Zerger is joined in his weekly volunteering at Bingo World by Andrews and other MOPH members. The chapter receives revenue from the games it sells, totaling at least $20,000 a year. These funds primarily go to veterans who need help with housing options, car repairs, service animals and many other needs.
“These are all grants; we don’t expect anything in return,” said Air Force veteran Michael Epper, 52, the chapter’s treasurer.
Epper received his Purple Heart for wounds sustained in Afghanistan on October 26, 2011. During a convoy mission, Epper’s truck was ambushed by insurgents, causing it to roll off the road. He was shot while trying to exit the vehicle. Later, while inside another truck in the convoy, that vehicle was also targeted and blown up.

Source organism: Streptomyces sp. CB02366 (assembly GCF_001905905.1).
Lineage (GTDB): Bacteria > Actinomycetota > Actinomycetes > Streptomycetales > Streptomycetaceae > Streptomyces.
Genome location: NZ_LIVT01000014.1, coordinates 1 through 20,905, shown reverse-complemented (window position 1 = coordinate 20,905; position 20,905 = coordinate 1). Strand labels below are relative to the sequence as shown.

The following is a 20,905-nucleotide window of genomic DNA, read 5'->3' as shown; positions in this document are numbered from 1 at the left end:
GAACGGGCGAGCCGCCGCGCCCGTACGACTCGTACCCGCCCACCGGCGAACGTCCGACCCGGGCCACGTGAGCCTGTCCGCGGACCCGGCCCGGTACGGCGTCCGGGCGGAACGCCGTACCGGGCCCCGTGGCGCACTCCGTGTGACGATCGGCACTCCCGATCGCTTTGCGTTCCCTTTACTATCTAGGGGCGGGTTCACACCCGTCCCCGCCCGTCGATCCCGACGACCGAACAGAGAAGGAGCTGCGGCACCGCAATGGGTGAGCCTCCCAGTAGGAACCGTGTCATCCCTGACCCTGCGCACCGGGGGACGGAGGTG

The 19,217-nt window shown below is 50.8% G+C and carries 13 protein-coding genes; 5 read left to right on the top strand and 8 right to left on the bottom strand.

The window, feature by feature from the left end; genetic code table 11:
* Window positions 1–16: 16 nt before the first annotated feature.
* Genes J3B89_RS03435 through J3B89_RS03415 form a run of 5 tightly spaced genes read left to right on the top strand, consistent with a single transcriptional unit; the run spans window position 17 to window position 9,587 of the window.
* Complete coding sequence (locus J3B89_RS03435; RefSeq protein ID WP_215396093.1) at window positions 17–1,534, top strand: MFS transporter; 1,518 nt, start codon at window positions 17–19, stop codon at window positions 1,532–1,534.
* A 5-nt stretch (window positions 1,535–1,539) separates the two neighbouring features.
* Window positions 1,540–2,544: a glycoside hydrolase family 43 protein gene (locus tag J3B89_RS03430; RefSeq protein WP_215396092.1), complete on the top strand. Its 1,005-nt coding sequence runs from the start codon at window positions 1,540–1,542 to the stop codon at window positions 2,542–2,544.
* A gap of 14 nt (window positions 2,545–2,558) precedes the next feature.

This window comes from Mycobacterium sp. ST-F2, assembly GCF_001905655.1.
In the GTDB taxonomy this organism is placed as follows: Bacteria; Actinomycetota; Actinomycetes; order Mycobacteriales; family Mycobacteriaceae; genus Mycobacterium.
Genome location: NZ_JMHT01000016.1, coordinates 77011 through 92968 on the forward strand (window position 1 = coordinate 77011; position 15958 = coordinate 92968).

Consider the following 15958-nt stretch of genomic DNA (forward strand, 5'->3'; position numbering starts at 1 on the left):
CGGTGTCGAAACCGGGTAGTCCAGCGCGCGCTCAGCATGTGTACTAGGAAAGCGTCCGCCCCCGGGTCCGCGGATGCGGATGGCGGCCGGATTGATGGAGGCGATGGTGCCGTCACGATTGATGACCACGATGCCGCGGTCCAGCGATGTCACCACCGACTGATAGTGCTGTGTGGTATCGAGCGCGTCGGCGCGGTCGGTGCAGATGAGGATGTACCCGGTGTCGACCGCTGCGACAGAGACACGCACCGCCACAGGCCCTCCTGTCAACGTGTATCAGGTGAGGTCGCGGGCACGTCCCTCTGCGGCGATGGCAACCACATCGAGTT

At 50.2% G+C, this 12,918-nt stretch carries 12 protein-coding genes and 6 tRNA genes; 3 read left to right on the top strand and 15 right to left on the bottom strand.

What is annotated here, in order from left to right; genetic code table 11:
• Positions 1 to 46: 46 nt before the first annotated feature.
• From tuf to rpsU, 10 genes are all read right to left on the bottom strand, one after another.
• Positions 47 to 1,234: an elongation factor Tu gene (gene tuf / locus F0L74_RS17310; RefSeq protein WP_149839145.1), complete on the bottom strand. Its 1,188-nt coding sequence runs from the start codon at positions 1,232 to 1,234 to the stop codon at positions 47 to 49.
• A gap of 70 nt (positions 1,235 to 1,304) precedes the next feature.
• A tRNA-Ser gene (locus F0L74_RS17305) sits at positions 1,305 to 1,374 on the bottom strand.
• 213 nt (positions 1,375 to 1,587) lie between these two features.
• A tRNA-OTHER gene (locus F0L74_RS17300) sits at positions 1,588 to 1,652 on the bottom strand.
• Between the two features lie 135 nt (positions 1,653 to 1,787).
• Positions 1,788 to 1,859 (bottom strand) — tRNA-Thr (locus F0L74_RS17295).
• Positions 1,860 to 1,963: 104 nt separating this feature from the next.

Larry Hathaway, 74, a Vietnam Marine Corps veteran, is among the many members who prefer not to talk about their war wounds. He’d rather talk about the positive impact of organizations like MOPH on the community.
“Most Purple Heart recipients are very humble,” Zerger added. “It’s an award you don’t want to get, and most don’t want to talk about how they got it.”
SUPPORTING VETERANS IN CRISIS
George Washington instituted the Purple Heart award in 1782, and it was formally established by the U.S. War Department in 1932.
MOPH Commander David Andrews said he was blessed to serve with some true American heroes during some of the hardest fighting in the war on terrorism.
“The real heroes are the ones who weren’t fortunate enough to return home alive, and the families of the fallen and the wounded,” said Andrews, 52.